JIS News

The House of Representatives has passed legislation to effect reforms, which will protect the country’s clearing and settlement systems from disruptions that could lead to instability in the financial sector, causing loss of confidence in the public payment regime.
These reforms are being carried out with the internationally accepted standards and practices to ensure its safety and efficiency.
Piloting the Payment Clearing and Settlement Act (2010) in the House on (October 26), Minister of Finance and the Public Service, Hon. Audley Shaw explained that the Bank of Jamaica (BoJ) has been engaged in a payment system modernisation project since 2008, and that the Act would provide the legal framework for these operations.
He explained that the need for the reforms arose from an assessment of the national payment system by an International Monetary Fund/World Bank team.
“The assessment found that some key infrastructure weaknesses required prompt attention and that there was a need for the implementation of a Real Time Gross Settlement System (RTGS), or a Central Securities Depository (CSD) for fixed-income securities, especially given the large volume of government paper, and to have an appropriate legal framework to accommodate these,” Mr. Shaw told the House.
Two of the three recommendations made by the multilaterals have been implemented. The JamClear RTGS was commissioned into service on February 27, 2009, and JamClear CSD, on May 15, 2009.
“Both systems have been operating smoothly. With the introduction of JamClear RTGS, the financial system is now served by a new electronic Real Time Gross Settlement system that allows commercial banks, primary dealers, and other financial institutions to transfer funds between themselves, for their own accounts, or on behalf of clients in real time, on a safe and secure basis,” the Finance Minister stated.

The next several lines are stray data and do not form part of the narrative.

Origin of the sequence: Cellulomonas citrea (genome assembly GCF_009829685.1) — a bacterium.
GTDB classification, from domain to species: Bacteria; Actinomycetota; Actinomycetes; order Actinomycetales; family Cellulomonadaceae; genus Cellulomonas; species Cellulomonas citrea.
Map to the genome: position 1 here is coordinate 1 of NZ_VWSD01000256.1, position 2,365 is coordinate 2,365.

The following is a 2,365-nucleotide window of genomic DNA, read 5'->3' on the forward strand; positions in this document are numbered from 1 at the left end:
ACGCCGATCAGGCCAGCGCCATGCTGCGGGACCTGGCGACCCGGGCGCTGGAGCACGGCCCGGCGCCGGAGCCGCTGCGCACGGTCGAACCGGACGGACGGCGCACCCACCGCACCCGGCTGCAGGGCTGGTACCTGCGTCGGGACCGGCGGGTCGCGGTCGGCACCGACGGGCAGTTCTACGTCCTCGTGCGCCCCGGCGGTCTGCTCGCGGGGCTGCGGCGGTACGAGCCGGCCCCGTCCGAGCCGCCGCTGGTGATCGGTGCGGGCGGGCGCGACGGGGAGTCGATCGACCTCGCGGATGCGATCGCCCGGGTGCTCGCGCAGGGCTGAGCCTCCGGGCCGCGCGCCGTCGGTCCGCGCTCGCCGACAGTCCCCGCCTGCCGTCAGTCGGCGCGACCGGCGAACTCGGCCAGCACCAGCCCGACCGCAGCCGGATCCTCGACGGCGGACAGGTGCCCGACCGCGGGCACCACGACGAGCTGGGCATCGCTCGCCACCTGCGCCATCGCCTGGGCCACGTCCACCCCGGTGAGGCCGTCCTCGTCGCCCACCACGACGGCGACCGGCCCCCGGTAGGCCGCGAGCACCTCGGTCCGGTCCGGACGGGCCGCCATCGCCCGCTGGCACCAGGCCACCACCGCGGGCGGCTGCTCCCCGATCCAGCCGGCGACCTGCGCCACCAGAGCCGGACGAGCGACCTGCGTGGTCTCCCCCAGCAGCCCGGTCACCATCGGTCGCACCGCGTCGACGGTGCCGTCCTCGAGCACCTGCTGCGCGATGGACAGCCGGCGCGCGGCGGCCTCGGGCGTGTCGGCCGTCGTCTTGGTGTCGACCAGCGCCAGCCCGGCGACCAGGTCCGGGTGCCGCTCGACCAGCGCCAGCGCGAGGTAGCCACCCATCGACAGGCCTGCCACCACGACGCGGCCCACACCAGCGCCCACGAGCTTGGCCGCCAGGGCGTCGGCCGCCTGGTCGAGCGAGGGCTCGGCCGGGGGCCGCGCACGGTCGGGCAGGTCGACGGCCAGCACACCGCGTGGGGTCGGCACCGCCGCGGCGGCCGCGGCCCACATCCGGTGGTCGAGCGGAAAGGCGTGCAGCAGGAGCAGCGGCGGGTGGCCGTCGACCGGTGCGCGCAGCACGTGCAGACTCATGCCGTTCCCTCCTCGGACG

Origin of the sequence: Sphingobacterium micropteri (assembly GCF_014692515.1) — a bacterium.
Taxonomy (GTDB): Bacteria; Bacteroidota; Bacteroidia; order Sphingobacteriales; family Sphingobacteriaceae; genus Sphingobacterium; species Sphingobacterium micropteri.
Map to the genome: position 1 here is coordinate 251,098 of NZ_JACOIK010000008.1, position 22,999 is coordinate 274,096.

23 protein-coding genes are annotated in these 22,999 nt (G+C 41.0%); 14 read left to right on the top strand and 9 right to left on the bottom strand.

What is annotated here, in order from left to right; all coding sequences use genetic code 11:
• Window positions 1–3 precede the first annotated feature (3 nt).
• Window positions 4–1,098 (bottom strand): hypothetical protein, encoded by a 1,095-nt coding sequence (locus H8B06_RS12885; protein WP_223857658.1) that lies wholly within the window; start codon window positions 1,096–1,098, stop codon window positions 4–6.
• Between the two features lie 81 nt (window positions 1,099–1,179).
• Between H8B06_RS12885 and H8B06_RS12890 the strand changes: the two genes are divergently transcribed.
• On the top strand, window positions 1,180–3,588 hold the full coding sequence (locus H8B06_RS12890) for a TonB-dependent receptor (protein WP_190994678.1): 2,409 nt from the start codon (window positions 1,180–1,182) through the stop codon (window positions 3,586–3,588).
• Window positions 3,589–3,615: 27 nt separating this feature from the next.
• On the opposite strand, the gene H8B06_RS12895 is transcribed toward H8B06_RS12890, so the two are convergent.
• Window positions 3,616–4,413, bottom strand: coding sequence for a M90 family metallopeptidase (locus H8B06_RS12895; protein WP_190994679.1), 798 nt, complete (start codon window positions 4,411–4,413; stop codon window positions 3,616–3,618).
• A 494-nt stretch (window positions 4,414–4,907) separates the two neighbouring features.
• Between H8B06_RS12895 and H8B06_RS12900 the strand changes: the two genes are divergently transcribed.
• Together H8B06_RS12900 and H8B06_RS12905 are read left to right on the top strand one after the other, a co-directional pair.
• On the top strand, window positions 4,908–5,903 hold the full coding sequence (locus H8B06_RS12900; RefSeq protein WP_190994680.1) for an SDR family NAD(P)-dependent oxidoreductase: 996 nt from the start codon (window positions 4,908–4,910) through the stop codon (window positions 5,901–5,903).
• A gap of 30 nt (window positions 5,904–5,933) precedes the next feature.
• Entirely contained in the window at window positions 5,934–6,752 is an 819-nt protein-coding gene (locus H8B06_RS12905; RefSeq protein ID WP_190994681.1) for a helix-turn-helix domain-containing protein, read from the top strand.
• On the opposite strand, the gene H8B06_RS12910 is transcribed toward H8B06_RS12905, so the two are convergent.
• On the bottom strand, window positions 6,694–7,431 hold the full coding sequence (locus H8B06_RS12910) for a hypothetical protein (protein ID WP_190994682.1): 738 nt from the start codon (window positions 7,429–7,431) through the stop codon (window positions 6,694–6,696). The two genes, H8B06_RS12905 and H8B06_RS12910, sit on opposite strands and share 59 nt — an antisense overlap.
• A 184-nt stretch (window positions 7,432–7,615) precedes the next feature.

He noted that with the introduction of JamClear CSD all new issues of BoJ and Government of Jamaica securities are now being issued electronically in the depository.
“Of significance is the fact that more than 90 per cent of the Jamaica Debt Exchange issues have been dematerialised in JamClear CSD it is anticipated that JamClear CSD will bring increased efficiency to the processes for issuing, managing, and redeeming fixed income securities. It is also anticipated that the strict rules, procedures and guidelines that have been built into the operations of the system will not only support its safety and efficiency, but will also bolster public confidence,” Mr. Shaw said.
He asserted that “JamClear RTGS and JamClear CSD now form the backbone of the local payments clearing and settlement infrastructure,” and have brought Jamaica’s financial system infrastructure in line with international best practices for safety, efficiency and reliability.
“Together, these systems will afford rapid settlement, payment finality and irrevocability. Of great importance as well is that all securities transactions will be settled on a delivery versus payment basis, effectively reducing risks to negligible levels payments and transfers will be effected in real time on a transaction by transaction basis throughout the business day,” the Minister said.
The Bill also makes provision for the establishment of an advisory body – the National Payments Systems Council – which is already in place and comprises representatives of the Ministry of Finance, the Financial Services Commission, the Jamaica Stock Exchange, and other entities in the financial system.

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